Author Topic: Add: For I am a Maid that's Deep in Love


Posted - 14 Feb 04 - 02:13 pm

For I am a maid that's deep in love and I dare not once complain,
For I'm in search of my true love, and Johnny is his name,
Enquiring for the captain my passage to go free,
That I might find the lad I love while crossing the deep blue sea.

Source: Journal of the English Folk Dance and Song Society, Dec 1953


This was transcribed by Patrick Shuldham-Shaw from the singing of Mrs Costello of Birmingham. The timing is very irregular and is given in the Journal of the English Folk Dance and Song Society, Dec 1953, where it appears, without a time signature.

Only the first verse is given in the Journal. The relevant entry is as follows:

For I am a Maid that's Deep in Love: this is something of a find too, though of humbler order. The Maid on the Shore is such a familiar song in north-east America that it is a wonder that its traces are so rare in the land of its birth. To the best of my knowledge, the only vestige of the song recovered on this side of the Atlantic is the single stanza entitled The Mermaid in Joyce's Old Irish Folk Music (and even there, the story of the song seems to be different from the American versions). The various Newfoundland, Nova Scotia and Maine versions seem to be very much alike, and may relate to a broadsheet print. This present version is very fragmentary, of course, and is quite lacking in the central theme of the story (The Broomfield Hill theme, one might call it) of the girl outwitting the amorous captain. But it does contain what the north-eastern American versions usually miss, which is the motive of search for a lost lover. A Missouri version of the song begins: "There was a fair damsel all crossed in love, And deeply sunk in despair, O".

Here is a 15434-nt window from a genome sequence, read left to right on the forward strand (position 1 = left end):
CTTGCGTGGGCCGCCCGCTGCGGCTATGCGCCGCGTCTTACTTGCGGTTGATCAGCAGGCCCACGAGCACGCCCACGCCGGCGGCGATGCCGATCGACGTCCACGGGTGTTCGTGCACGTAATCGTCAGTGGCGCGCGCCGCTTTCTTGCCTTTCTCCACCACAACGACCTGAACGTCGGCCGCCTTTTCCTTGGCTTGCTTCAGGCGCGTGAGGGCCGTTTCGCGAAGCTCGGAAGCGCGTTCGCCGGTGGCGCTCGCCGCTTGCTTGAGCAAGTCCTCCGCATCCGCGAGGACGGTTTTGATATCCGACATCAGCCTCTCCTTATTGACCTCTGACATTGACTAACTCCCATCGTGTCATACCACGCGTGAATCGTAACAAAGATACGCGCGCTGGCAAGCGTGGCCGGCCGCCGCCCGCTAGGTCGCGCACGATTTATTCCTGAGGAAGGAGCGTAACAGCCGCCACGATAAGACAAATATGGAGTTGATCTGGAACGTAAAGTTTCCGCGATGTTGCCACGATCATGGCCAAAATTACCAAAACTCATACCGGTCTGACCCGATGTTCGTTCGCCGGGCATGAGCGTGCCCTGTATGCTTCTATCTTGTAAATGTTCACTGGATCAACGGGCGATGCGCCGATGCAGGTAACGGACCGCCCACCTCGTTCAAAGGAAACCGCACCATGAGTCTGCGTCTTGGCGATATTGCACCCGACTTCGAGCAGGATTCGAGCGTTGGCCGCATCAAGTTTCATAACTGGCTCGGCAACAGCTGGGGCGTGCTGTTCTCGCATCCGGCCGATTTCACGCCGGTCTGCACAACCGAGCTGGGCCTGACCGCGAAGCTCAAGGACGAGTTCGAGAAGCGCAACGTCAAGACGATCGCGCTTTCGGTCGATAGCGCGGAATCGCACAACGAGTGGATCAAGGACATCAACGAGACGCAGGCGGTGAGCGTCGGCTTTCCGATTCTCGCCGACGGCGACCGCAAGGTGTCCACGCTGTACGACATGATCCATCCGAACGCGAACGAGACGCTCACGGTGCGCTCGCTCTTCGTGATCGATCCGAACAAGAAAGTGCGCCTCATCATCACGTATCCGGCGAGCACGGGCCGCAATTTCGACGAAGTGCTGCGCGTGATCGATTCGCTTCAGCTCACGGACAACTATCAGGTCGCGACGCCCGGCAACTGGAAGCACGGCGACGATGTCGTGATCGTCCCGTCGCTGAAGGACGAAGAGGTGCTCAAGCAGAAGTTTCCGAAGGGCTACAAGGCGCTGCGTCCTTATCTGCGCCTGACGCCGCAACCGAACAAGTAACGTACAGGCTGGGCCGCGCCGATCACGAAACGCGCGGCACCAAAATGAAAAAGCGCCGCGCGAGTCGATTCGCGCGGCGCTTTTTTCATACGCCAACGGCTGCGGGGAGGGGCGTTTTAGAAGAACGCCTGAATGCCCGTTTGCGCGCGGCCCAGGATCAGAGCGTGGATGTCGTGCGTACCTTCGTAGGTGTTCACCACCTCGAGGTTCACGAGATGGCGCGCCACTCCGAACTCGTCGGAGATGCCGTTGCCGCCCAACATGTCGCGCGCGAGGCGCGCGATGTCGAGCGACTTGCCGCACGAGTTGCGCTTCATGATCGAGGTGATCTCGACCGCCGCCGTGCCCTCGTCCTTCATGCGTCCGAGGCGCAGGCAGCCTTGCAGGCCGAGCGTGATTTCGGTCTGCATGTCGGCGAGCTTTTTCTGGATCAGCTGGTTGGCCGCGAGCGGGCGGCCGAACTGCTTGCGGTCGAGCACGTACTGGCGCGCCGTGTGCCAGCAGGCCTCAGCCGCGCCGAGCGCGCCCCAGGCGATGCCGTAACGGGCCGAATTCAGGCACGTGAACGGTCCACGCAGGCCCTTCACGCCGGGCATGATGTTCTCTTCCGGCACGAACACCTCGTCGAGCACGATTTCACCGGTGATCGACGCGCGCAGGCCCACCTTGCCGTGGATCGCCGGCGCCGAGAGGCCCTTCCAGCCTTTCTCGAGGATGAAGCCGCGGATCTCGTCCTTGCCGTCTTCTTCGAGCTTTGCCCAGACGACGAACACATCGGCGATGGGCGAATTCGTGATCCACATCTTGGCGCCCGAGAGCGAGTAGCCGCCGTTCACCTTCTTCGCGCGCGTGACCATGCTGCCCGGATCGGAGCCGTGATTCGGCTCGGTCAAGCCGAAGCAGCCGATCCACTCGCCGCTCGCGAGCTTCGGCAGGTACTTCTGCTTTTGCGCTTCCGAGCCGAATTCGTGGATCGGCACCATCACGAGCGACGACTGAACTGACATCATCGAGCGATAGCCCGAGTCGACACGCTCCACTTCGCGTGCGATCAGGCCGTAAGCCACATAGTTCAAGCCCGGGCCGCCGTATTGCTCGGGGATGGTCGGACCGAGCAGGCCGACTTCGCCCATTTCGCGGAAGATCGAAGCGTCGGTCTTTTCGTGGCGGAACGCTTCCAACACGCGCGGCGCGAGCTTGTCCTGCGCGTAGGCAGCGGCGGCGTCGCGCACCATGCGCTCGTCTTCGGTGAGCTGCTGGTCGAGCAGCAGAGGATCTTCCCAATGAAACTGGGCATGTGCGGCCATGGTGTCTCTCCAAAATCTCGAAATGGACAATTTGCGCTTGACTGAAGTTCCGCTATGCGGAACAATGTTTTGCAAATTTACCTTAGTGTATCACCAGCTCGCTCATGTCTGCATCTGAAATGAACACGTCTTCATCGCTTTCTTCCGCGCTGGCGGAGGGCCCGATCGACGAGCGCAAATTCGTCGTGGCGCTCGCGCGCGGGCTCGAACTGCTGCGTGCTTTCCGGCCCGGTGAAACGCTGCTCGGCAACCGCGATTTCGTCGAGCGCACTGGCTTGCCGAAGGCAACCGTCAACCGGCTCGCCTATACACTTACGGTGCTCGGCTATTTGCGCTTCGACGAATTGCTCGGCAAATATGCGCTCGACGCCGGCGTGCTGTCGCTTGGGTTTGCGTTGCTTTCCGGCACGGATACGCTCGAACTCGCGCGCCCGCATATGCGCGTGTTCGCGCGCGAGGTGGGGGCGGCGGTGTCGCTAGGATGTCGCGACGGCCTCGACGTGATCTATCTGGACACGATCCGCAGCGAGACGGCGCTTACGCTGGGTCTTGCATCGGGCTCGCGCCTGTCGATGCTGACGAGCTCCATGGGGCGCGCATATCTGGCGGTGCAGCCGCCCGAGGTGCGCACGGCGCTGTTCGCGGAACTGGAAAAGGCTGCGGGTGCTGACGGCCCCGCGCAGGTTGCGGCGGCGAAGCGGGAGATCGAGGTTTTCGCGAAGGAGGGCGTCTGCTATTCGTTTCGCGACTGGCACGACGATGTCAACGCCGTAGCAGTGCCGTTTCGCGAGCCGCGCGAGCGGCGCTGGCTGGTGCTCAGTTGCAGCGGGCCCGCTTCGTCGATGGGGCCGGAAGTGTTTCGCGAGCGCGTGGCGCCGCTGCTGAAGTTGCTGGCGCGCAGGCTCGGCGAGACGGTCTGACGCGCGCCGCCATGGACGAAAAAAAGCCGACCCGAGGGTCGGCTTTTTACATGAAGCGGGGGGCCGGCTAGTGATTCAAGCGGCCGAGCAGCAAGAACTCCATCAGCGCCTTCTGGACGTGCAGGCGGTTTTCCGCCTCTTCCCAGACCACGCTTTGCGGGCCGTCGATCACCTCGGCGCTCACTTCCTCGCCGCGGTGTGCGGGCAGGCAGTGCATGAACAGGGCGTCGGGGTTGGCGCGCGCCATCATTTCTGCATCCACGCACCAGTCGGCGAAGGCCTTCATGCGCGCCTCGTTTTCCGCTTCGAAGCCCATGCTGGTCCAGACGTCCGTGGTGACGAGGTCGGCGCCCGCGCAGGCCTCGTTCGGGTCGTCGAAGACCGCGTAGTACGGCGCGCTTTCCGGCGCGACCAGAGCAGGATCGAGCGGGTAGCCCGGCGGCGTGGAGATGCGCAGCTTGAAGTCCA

Mrs Costello;s melody is more familiar as one of the Lowlands of Holland sets - A. L. L.

Database entry is here.

Edited By dmcg - 14-Feb-2004 02:34:05 PM

Malcolm Douglas
Posted - 14 Feb 04 - 04:25 pm

The identification with The Maid on the Shore suggested in JEFDSS is a little tenuous, and probably fewer people today would go along with it (I wouldn't myself, for what that's worth). Roud puts this at number 231 in his Index (Laws N12), and lists further variants found in Canada, the USA and Ireland.

Mrs Costello's set was quite condensed, but there was a bit more; you need to look further down the page, to where the second verse is given, and to the next where you'll find the third. Each has its own notation.


Posted - 14 Feb 04 - 06:53 pm

Thanks, Malcolm. I had interpreted those extra verses as different versions also from Mrs Costello: are they actually part of a single recording? If so, I'll put them all in the database.

Malcolm Douglas
Posted - 14 Feb 04 - 07:02 pm

Music was given for the whole song rather than just one verse, so it probably would be best to enter the whole thing. Mrs Costello seems to have known just the three stanzas printed.


Posted - 14 Feb 04 - 07:19 pm

Additional verses added.

Edited By dmcg - 15-Feb-2004 11:16:20 AM

Browse Titles: A B C D E F G H I J K L M N O P Q R S T U V W Y Z